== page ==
Ryan Braun of the Milwaukee Brewers signing autographs.

Ryan Braun of the Milwaukee Brewers just became the first Major League Baseball player to win an appeal against the league after being suspended. Congratulations to you, sir. Many of you are still not convinced that he is innocent and why shouldn't you be? When we see buff players like Frank Thomas, Ryan Howard and Jim Thome, we automatically assume that they have taken performance enhancing drugs to get to their size and hit all of those home runs. Not always the case.

Let me say that the whole FedEx ordeal with Ryan's test results is extremely suspect. Everyone knows that FedEx office is open on Saturdays and that the delivery boy could have tampered with Braun's results when they were being sent. Why on earth would a player take banned substances during the season while the Milwaukee Brewers were in first place in the division? And also when Braun knows the league tests for PEDs at random. As an avid weight lifter, let me also tell you that steroids do not help you hit home runs. Even before Barry Bonds took steroids, he was already one of the greatest home run hitters of all time with a body frame very similar to Braun's. What steroids do is increase protein synthesis which allows for athletes to create more lean mass. Additionally, steroids also help the muscles recover at a rapid rate. And with a 162 game schedule, being able to go harder-longer is the overall appeal of taking anabolic steroids.

 

Does Ryan Braun have the physique of a steroid user? You tell me. The guy is listed at 6'1, 190 lbs. in the game programs I have and from what I've read online. Just for kicks, let's take a look at the physiques of some of the baseball players we know took steroids.

 

Barry Bonds warming up.

Photo Source: Drug Free Homes

Once a slender 6'2, 185 lbs. in his early playing days with the Pittsburgh Pirates, Bonds had ballooned to a muscular 236 lbs. by the end of his career. Bonds to this day, denies that he had ever taken steroids. It is not natural for a player's hat size to increase two sizes in their mid-thirties nor is it natural to put on 25 lbs. of mass in one off-season. Bonds finished his career in 2007 with the San Francisco Giants who he joined in 1993. 

 

Jose Canseco flexing.

Photo Source: Starz Life

This guy was a beast at 6'4, 240 lbs. during his playing career. As a teammate of Mark McGwire, the duo combined to make what was known as "The Smash Brothers" when they both played for the Oakland Athletics. Jose Canseco has exposed other Major League Baseball players that he knew took performance enhancing drugs as he claims. He even wrote a tell-all book a few years back. He has also confessed that he wants to fight A-Rod and beat him to a pulp due to an alleged affair with Canseco's ex wife. Judging from this photo, A-Rod would have his hands full.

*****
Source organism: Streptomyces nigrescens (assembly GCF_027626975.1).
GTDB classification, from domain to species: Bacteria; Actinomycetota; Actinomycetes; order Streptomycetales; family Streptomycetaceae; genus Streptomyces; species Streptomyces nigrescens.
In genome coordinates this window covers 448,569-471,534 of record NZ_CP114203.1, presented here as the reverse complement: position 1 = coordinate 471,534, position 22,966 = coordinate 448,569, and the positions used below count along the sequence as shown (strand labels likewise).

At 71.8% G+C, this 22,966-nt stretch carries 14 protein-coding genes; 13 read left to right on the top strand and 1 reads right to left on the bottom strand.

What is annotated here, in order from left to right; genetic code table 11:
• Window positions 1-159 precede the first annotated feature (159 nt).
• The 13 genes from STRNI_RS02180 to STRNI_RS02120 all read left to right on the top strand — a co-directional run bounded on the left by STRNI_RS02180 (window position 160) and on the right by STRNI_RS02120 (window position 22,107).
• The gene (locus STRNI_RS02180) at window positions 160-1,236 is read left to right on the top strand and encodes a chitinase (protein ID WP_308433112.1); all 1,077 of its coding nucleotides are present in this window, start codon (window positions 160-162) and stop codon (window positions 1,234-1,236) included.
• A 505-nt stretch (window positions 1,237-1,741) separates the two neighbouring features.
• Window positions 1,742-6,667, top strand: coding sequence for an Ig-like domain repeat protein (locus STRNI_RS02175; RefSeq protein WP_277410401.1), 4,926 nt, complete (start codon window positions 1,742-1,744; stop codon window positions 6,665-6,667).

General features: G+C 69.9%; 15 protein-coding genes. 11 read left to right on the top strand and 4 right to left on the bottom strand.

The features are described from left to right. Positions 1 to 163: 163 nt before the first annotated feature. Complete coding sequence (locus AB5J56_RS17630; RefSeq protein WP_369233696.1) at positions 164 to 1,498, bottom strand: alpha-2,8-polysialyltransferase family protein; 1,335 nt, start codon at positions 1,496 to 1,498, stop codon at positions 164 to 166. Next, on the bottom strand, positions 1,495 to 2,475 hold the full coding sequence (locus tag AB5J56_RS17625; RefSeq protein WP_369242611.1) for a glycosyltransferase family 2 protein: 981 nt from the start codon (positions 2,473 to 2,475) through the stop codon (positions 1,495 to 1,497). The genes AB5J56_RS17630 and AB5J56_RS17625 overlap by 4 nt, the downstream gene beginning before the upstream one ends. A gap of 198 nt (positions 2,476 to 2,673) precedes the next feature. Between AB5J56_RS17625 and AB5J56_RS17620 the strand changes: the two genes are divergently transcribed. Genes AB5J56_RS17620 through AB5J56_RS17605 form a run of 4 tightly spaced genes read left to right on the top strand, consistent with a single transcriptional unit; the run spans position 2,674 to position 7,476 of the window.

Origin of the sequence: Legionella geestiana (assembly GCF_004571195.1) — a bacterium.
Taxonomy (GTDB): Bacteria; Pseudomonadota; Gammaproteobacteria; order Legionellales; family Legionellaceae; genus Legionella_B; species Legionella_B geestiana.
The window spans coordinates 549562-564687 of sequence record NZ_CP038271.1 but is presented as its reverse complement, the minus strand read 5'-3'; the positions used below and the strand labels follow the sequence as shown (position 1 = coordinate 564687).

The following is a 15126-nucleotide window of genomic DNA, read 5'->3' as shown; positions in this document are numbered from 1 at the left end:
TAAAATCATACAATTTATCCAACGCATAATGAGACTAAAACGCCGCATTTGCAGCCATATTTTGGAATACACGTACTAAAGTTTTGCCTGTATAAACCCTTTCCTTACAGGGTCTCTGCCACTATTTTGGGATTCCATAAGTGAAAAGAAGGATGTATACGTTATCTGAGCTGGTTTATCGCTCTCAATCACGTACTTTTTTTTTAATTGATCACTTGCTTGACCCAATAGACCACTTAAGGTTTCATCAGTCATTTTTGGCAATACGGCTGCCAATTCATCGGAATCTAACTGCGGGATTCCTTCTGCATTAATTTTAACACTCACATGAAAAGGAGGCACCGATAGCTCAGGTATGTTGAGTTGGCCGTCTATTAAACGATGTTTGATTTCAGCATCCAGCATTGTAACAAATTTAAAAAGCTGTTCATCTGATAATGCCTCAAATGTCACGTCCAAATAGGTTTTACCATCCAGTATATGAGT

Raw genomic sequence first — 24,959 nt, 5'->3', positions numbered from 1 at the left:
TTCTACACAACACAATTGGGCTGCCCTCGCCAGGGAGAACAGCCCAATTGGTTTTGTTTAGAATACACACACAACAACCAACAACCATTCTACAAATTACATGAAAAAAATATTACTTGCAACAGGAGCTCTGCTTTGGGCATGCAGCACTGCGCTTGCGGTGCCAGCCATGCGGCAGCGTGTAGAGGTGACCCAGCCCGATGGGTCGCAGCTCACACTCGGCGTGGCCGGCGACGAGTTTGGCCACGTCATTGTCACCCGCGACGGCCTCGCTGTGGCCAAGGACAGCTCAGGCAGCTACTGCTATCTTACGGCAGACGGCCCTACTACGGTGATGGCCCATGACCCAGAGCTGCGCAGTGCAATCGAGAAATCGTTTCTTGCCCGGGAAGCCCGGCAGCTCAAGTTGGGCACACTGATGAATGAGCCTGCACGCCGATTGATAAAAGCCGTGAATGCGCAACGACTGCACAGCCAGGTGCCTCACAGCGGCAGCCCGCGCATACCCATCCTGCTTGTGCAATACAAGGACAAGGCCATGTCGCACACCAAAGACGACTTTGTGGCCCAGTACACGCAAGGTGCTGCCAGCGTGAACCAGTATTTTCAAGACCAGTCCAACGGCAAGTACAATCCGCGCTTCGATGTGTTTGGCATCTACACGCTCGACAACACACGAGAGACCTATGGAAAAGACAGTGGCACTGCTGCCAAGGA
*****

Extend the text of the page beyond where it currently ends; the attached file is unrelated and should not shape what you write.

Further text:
Sammy Sosa of the Chicago Cubs.

Photo Source: Weblogs

Once a frail 6'0, 165 lbs., "Slammin' Sammy" was a hulk-like 225 lbs. in his final season with the Texas Rangers. Sammy Sosa will forever be known as arguably the greatest player to ever suit up for the Chicago Cubs. While the 1998 season was exciting to watch in Sosa's dual with Mark Mcgwire - Roger Maris and Babe Ruth didn't need steroids to hit 60 home runs in a season. 

 

Jason Giambi of the Oakland Athletics.

Photo Source: The ExtraPolater

At a massive 6'3, 240 lbs., Jason Giambi has been pretty open about has steroid abuse since appearing before a grand jury in 2003. As a result of steroid use, Jason has had a number of health problems including a parasite as well as tendonitis. Since his grand jury appearance, his numbers haven't quiet been what they were when he was playing for the Oakland Athletics. However, Giambi has produced just enough to earn on a spot on a Major League roster for the 2012 season. The Colorado Rockies recently exercised an option for Giambi.

 

Mark Mcgwire of the St. Louis Cardinals.

Photo Source: Seattle Northwest

At 6'5 and 250 lbs, Mark McGwire may be the first name that comes to mind when baseball fans think of steroid use in Major League Baseball. Although McGwire openly admits to using steroids on and off over his entire career, he suggests that he only used them to recover from injuries. His 70 home runs in a single season broke Roger Maris' single season record until Barry Bonds hit 73 home runs during the 2001 MLB season. McGwire is currently the hitting coach for the St. Louis Cardinals.

 

It really is a shame that Ryan Braun couldn't spend this off-season relaxing and celebrating his National League MVP award. Hopefully, he will be able to continue last season's performance on into the 2012 campaign.

 

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